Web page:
Thursday, August 6, 2015

The Unremarkable Jewish Terror Underground

The NPR program, "Here and Now," looked into the Jewish terror underground yesterday and asked for some thoughts. Regular readers of this space will not be surprised by the line of questions--or my answers--but the dialogue produced ten interesting minutes. You can listen to the entire segment here. There is also an interesting piece on the subject by Ruth Margalit on The New Yorker site here

Friday, July 17, 2015

'The Trouble With Israel'

The following article, "The Trouble with Israel," is just out in the August Harper's. I try to make sense of things after the election and in anticipation of the Iran deal. (There is a pay-wall; but Harper's is well worth the 50 bucks a year.)

One day this April, two weeks after the Israeli elections gave Benjamin Netanyahu a fourth term as prime minister, the morning after the framework for a nuclear agreement with Iran was worked out — the morning, as it happened, of the Passover seder — I dropped in at my local cheese shop, which is set back from the main street of Jerusalem’s German Colony. The neighborhood, once the heart of the city’s secular community of Hebrew University faculty and government workers, is now dense with yeshiva graduates wearing the signature knitted yarmulkes of the settlers, the ultra-Orthodox, and the affluent “modern Orthodox” from Toronto, Paris, and Teaneck, New Jersey. The clerk behind the counter — we’ll call him Shachar — the clever, chubby grandson of Polish Jewish immigrants, whose eyes told you he thought he was meant for something better, had hooked me on truffle cheese some years ago, and we often had pleasant conversations when I came in for regular fixes. We did not normally talk politics, except for the occasional sigh over news of corruption or violence. (His grandfather, he had told me, had been a cadre in the Irgun, the militant Zionist underground group.) This time, however, he was buoyant, expectant. “Are you pleased with the election?” he asked me, using the Arabic colloquialism mabsoot for “pleased,” as casually as if he were asking whether Passover came in spring.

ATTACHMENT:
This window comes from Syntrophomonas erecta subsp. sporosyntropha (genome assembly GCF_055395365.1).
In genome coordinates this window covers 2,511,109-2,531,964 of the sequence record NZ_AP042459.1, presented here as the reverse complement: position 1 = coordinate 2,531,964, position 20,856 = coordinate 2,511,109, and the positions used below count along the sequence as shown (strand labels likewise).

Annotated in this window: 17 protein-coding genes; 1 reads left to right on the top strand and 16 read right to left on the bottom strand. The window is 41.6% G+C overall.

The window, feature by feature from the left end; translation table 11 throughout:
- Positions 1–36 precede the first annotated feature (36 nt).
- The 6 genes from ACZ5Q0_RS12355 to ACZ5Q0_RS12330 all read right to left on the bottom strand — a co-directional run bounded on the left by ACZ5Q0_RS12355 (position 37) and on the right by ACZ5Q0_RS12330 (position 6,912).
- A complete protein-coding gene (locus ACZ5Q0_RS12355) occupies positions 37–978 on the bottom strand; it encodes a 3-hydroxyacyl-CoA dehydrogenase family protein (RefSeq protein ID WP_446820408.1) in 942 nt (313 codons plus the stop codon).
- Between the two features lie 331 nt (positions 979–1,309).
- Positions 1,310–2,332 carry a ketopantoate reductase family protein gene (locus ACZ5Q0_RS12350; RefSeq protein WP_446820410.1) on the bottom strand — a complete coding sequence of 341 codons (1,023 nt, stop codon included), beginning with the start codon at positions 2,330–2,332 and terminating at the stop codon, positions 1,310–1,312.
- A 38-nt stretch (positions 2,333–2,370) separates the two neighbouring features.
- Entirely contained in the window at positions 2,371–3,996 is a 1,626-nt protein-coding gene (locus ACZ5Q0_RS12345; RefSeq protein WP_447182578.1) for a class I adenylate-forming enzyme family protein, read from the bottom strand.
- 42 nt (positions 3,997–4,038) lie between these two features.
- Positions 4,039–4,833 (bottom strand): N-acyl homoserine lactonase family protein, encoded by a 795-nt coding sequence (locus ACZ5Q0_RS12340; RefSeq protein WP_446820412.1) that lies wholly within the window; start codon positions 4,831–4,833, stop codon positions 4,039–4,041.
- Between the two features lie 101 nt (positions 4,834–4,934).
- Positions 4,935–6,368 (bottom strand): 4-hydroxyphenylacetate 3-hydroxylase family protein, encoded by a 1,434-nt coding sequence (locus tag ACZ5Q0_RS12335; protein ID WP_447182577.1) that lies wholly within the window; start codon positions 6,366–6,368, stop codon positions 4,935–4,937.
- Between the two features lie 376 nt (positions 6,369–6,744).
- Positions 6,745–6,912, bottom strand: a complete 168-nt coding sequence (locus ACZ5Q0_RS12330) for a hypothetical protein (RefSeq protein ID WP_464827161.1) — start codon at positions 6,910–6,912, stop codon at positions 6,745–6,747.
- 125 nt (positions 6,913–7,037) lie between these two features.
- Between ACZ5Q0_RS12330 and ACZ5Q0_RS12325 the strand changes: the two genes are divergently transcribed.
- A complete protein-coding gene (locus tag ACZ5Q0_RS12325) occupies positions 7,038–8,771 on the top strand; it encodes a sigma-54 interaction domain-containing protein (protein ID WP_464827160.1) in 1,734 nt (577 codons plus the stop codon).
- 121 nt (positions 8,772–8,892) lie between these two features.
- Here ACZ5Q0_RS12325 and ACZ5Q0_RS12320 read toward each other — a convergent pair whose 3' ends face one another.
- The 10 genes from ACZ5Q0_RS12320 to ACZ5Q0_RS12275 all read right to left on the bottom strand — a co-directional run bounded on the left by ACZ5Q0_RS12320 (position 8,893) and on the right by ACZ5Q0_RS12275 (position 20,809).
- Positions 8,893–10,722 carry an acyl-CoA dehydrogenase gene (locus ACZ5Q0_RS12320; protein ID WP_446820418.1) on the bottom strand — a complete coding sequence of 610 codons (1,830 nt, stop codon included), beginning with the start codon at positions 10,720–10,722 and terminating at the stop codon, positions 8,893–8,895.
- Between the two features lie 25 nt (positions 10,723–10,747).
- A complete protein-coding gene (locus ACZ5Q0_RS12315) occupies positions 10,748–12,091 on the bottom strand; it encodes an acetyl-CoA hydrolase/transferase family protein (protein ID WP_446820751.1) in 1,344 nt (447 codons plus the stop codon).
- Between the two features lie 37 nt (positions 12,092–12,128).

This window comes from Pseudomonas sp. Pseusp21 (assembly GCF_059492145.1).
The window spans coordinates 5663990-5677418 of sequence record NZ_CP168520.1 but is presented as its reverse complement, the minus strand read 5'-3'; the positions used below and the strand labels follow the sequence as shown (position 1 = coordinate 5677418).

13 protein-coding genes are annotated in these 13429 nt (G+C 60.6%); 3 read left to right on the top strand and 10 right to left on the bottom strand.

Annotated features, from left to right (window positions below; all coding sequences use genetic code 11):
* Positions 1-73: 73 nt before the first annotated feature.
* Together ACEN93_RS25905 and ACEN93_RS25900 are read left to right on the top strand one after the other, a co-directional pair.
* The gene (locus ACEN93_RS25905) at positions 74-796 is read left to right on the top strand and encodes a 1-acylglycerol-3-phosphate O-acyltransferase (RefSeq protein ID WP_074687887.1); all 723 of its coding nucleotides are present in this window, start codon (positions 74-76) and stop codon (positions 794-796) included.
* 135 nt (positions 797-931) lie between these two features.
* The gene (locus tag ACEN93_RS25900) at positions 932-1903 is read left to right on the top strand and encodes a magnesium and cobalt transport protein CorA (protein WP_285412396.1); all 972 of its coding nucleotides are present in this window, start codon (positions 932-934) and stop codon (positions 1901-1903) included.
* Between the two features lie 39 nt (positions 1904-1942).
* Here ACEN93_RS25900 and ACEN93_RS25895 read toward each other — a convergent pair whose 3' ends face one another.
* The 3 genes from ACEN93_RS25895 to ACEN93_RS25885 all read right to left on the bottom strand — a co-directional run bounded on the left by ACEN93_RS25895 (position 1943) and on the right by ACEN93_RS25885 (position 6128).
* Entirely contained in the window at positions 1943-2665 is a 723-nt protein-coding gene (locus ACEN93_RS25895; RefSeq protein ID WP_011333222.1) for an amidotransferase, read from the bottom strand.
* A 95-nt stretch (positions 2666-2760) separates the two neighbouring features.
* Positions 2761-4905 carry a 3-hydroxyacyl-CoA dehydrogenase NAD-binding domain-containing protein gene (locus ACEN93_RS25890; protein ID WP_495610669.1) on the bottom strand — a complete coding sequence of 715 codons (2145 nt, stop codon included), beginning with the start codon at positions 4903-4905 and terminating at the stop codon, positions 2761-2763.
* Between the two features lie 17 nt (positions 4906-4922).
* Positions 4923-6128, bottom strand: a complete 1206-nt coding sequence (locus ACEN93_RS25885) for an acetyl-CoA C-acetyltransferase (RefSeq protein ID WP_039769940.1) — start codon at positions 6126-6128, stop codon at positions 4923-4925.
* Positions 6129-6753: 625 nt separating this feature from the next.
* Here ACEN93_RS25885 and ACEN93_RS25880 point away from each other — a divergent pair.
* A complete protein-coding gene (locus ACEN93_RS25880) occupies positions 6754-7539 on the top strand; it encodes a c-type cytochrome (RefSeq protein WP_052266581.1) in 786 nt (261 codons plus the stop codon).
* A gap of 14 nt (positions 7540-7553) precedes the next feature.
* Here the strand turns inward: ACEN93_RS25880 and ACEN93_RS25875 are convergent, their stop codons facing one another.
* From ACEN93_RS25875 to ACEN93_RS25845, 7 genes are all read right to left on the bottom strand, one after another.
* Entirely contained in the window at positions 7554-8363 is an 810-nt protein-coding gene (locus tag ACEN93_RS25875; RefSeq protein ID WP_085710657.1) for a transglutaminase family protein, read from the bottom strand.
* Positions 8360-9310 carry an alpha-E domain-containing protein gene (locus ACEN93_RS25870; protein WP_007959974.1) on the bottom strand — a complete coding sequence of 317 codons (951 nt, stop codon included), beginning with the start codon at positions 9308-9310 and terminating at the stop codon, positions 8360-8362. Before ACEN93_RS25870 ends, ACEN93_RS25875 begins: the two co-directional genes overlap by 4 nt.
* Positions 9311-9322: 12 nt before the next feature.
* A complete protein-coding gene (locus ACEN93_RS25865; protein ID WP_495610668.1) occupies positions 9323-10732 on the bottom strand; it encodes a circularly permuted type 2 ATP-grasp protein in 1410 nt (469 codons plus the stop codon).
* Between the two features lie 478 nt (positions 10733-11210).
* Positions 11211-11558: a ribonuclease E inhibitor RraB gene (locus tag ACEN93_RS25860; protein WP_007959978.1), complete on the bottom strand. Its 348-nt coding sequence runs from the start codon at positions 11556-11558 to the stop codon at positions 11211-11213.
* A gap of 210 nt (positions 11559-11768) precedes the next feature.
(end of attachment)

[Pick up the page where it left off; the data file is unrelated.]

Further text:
“Are you out of your mind?” I erupted. “I feel shame for this country.”

Shachar stared at me, more surprised than wounded. I was taking advantage of him: I was his customer, after all. I shifted my tack toward patriotism. “Shachar, how can we be pleased? We think we are the only people in the world who live with threat, but we have to work with regional leaders who will work with us. Bibi is taking the country into unprecedented international isolation.” This gave Shachar his opening.